I create because I must – Heidi Wong

Let’s get into a psychedelic world made of freedom and creativity. This incredible artist will show you how reality can be perceived when you have the synesthesia lens.

“I’m a twenty year old poet, artist, and influencer. I identify as third culture, since I’m originally from Hong Kong, went to an IB (International Baccalaureate) school in Beijing, spent most of my summers as a kid in New York and Pennsylvania, and now live in Upstate New York primarily. I also have synesthesia, which means I associate colors with words, numbers, and emotions. This condition is something I’m still learning about myself every day, but I’m able to channel and use towards my painting and poetry.”

Trying to trust you

When did you decide you would devote your life to art and poetry?I don’t remember it as a decision, but as an integral and natural part of my life. I started drawing, more like scribbling, at seven months old using anything I could find. My parents would always find me using my mom’s eyeliners and lipsticks to scribble on any surface I could reach. From that age till I attended art school on weekends when I was six, it wasn’t even a conscious decision to draw. I just felt like it was the right thing to do. Even the motion of moving a pencil and the idea of mark making felt natural.

Poetry came slightly later, but now I’m beginning to see a lot of my devotion to poetry stemming from my childhood as well. I always asked my parents to tell me stories, obsessively, for hours upon hours, every second of every day. I remember my parents reading me the Chinese picture book version of Hamlet when I was in first or second grade. So, although I started writing poetry at the age of fifteen, storytelling was always a part of my life. I also wrote novels between the ages nine to fifteen before branching into poetry.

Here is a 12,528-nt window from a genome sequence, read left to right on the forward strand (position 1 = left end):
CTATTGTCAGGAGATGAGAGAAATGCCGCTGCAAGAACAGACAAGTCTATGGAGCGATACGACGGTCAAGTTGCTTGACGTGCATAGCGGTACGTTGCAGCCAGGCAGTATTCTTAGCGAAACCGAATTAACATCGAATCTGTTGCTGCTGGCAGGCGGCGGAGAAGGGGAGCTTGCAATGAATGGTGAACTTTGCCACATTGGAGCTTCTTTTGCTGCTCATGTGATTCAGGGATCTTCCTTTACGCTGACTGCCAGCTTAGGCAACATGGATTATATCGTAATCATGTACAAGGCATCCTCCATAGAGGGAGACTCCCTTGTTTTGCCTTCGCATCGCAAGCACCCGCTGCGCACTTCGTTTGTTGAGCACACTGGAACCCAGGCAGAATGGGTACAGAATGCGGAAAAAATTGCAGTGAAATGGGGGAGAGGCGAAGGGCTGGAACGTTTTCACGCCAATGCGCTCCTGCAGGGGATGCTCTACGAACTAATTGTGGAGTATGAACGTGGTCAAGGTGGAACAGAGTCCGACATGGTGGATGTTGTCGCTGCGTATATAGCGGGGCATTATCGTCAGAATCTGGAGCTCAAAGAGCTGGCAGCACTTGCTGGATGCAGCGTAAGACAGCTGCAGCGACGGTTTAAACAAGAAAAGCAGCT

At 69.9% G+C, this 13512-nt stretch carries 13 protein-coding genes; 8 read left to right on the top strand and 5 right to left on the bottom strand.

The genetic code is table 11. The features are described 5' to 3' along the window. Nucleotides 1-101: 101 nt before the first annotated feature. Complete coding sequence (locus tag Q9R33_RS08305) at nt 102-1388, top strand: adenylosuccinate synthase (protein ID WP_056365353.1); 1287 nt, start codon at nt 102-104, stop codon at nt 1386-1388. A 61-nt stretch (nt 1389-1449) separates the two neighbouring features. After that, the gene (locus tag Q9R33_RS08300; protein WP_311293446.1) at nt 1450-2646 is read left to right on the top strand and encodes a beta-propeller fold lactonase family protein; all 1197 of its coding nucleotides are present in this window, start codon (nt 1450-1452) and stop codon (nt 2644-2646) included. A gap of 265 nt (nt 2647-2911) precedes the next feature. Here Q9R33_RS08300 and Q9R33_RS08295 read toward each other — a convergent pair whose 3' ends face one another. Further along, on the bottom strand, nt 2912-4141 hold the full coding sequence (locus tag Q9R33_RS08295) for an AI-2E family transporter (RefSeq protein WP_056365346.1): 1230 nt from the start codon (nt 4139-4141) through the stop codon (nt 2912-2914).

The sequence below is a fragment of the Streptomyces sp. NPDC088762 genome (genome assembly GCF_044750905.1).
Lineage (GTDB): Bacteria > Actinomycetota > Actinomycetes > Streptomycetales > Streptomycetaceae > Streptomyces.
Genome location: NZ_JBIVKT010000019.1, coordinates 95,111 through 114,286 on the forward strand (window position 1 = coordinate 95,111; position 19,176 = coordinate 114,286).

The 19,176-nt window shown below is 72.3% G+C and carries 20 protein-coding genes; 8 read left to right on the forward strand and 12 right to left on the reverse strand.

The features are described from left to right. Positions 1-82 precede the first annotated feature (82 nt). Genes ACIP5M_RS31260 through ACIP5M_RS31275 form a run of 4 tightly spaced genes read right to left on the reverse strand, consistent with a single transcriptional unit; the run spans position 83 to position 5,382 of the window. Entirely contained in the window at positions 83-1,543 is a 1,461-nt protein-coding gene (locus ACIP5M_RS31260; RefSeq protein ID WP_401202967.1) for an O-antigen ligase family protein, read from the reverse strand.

How do your poems come to life?I “come up with” ideas for my poems in the most random ways. I don’t ever intentionally search for inspiration, nor to I plan a specific time in my day to write. Sometimes I wouldn’t have a new idea for almost a month, and I begin to think I no longer have it in me. Then at the strangest most unexpected times I’ll have a phrase or concept stuck in my head, and I would be drawn, instinctively and uncontrollably, to write it down. My best poems have taken me less than ten minutes to write. In the time that I’m writing, I’m taken over completely by the words themselves. I allow the poem to take over and speak its truth; I am just a vessel for it to bring itself into existence.

I want to be liked

What do you try to communicate with your paintings? Like writing poetry, I never create anything with the intention of inspiring or sending a particular message. In my opinion it’s very easy for an artist begin wanting to send an inspirational message out into the world, and end up as preachy. I create because I must, because it’s a part of who I am as a person. My paintings are about channeling my emotions into something tangible, and allowing my synesthesia to guide me in doing so. I let the colors I see through my synesthesia manifest themselves onto a canvas, and thus express a layer of my subconsciousness.

Venice at night

What is your main inspiration?I’ve always loved Sylvia Plath and Franz Kafka. If anything, their “strange” images and distinctive style have inspired me to be more authentic to myself. I also love the works of Van Gogh, who was also a synesthete.

What do you think is the future of art? I can see the future of art including many young artists with strong voices and identities— young people who know what they want and are willing to do what it takes to get it. I see the newer generation gaining confidence in their artistic voices and finding their unique styles, which makes me extremely proud. Personally I would especially love to see more multicultural young women of color pursue art and find success in their artistic endeavors.